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To choose among a list of objects using a specified frequency distribution.

Python, 108 lines
 ``` 1 2 3 4 5 6 7 8 9 10 11 12 13 14 15 16 17 18 19 20 21 22 23 24 25 26 27 28 29 30 31 32 33 34 35 36 37 38 39 40 41 42 43 44 45 46 47 48 49 50 51 52 53 54 55 56 57 58 59 60 61 62 63 64 65 66 67 68 69 70 71 72 73 74 75 76 77 78 79 80 81 82 83 84 85 86 87 88 89 90 91 92 93 94 95 96 97 98 99 100 101 102 103 104 105 106 107 108``` ```""" wchoice.py -- by bearophile, V.1.0 Oct 30 2006 Weighted choice: like the random.choice() when the probabilities of the single elements aren't the same. """ from random import random from bisect import bisect from itertools import izip def wchoice(objects, frequences, filter=True, normalize=True): """wchoice(objects, frequences, filter=True, normalize=True): return a function that return the given objects with the specified frequency distribution. If no objects with frequency>0 are given, return a constant function that return None. Input: objects: sequence of elements to choose. frequences: sequence of their frequences. filter=False disables the filtering, speeding up the object creation, but less bad cases are controlled. Frequences must be float > 0. normalize=False disables the probablitity normalization. The choice becomes faster, but sum(frequences) must be 1 """ if filter: # Test and clean the frequencies. if isinstance(frequences, (set, dict)): raise "in wchoice: frequences: only ordered sequences." if isinstance(objects, (set, dict)): raise "in wchoice: objects: only ordered sequences." if len(frequences) != len(objects): raise "in wchoice: objects and frequences must have the same lenght." frequences = map(float, frequences) filteredFreq = [] filteredObj = [] for freq, obj in izip(frequences, objects): if freq < 0: raise "in wchoice: only positive frequences." elif freq >1e-8: filteredFreq.append(freq) filteredObj.append(obj) if len(filteredFreq) == 0: return lambda: None if len(filteredFreq) == 1: return lambda: filteredObj frequences = filteredFreq objects = filteredObj else: if len(objects) == 1: return lambda: objects # Here objects is unaltered, so it must have a fast __getitem__ addedFreq = [] lastSum = 0 for freq in frequences: lastSum += freq addedFreq.append(lastSum) # If the choice method is called many times, then the frequences # can be normalized to sum 1, so instead of random()*self.sumFreq # a random() suffices. if normalize: return lambda rnd=random, bis=bisect: objects[bis(addedFreq, rnd()*lastSum)] else: return lambda rnd=random, bis=bisect: objects[bis(addedFreq, rnd())] if __name__ == '__main__': print "wchoice tests:" objs = "ABCDE" freqs = [1, 3, 1.1, 0, 5] sumf = sum(freqs) wc = wchoice(objs, freqs) freq1 = dict.fromkeys(objs, 0) nestractions = 100000 for i in xrange(nestractions): freq1[wc()] += 1 freq2 = sorted(freq1.items()) freq3 = [sumf*float(v)/nestractions for (k,v) in freq2] for (f1,f2) in zip(freq3, freqs): print abs(f1-f2), assert abs(f1-f2) < 0.05 print "\n" wc = wchoice(["a"], ) assert set(wc() for i in xrange(20000)) == set(["a"]) wc = wchoice(["a"], ) assert set(wc() for i in xrange(20000)) == set([None]) wc = wchoice(["a","b"], [0,0]) assert set(wc() for i in xrange(20000)) == set([None]) objs = ["A"] freqs = [1.5] wc = wchoice(objs, freqs, filter=False) assert [wc() for _ in xrange(10)] == ["A"] * 10 objs = "ABCDE" freqs = [1, 3, 1.1, 0.1, 5] wc = wchoice(objs, freqs, filter=False) print [wc() for _ in xrange(50)] print "Tests done." ```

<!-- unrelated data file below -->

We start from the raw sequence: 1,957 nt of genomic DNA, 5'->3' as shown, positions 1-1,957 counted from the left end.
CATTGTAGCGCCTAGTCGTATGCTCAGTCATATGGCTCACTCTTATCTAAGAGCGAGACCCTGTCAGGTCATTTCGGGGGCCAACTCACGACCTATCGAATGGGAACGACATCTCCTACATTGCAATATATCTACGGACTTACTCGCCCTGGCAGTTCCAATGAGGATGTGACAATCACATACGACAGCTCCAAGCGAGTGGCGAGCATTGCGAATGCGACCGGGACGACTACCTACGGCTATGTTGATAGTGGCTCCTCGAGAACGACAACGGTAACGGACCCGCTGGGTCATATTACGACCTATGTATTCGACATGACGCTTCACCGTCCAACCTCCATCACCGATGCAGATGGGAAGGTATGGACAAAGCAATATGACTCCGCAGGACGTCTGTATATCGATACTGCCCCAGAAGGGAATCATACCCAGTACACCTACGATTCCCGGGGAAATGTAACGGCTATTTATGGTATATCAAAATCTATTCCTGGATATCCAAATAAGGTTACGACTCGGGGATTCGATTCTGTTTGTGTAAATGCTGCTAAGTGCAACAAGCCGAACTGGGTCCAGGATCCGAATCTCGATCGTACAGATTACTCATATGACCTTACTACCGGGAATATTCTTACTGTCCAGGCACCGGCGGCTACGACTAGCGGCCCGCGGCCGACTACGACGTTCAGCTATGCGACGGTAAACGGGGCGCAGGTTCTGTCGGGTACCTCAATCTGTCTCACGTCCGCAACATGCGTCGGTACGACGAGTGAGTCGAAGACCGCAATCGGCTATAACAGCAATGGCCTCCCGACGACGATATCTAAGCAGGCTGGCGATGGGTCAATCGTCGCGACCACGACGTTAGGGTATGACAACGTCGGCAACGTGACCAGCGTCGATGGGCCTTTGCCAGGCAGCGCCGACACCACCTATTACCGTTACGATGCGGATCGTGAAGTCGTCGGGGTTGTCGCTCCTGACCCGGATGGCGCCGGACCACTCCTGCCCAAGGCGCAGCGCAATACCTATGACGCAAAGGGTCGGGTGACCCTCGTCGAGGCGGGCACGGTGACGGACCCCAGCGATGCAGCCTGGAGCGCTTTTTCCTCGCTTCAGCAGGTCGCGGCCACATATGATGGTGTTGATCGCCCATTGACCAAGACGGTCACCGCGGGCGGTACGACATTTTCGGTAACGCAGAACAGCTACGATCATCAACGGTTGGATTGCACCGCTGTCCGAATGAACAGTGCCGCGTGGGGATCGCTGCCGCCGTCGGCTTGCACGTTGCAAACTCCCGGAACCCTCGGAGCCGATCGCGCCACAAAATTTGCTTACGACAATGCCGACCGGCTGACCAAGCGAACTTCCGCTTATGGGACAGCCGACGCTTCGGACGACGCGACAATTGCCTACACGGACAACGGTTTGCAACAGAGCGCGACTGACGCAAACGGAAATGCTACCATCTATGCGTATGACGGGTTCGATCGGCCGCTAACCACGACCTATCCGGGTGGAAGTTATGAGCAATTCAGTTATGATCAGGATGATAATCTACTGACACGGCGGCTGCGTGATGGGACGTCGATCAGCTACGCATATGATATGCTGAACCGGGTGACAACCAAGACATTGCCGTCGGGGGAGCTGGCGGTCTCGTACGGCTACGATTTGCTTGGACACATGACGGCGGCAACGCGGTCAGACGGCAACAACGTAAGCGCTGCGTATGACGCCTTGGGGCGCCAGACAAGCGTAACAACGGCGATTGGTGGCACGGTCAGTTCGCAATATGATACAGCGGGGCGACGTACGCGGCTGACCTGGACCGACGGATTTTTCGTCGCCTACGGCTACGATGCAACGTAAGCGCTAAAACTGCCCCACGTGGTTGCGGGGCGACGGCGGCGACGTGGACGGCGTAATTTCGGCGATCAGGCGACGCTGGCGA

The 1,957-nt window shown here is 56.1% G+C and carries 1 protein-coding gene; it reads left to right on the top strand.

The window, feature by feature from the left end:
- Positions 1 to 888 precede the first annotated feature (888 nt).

Probably some scientific libraries do this already (but this is pure python). In the beginning this was a class, but this version that returns a function is faster, shorter and simpler. I don't know if there is a faster way to conpute the addedFreq list. It uses a binary search with the bisect, but doing a quantization of the frequences, this algorithm can be approximated with an O(1) one. I don't know if a C-based bisect can speed up this code some. Created by bearophile - on Mon, 30 Oct 2006 (PSF)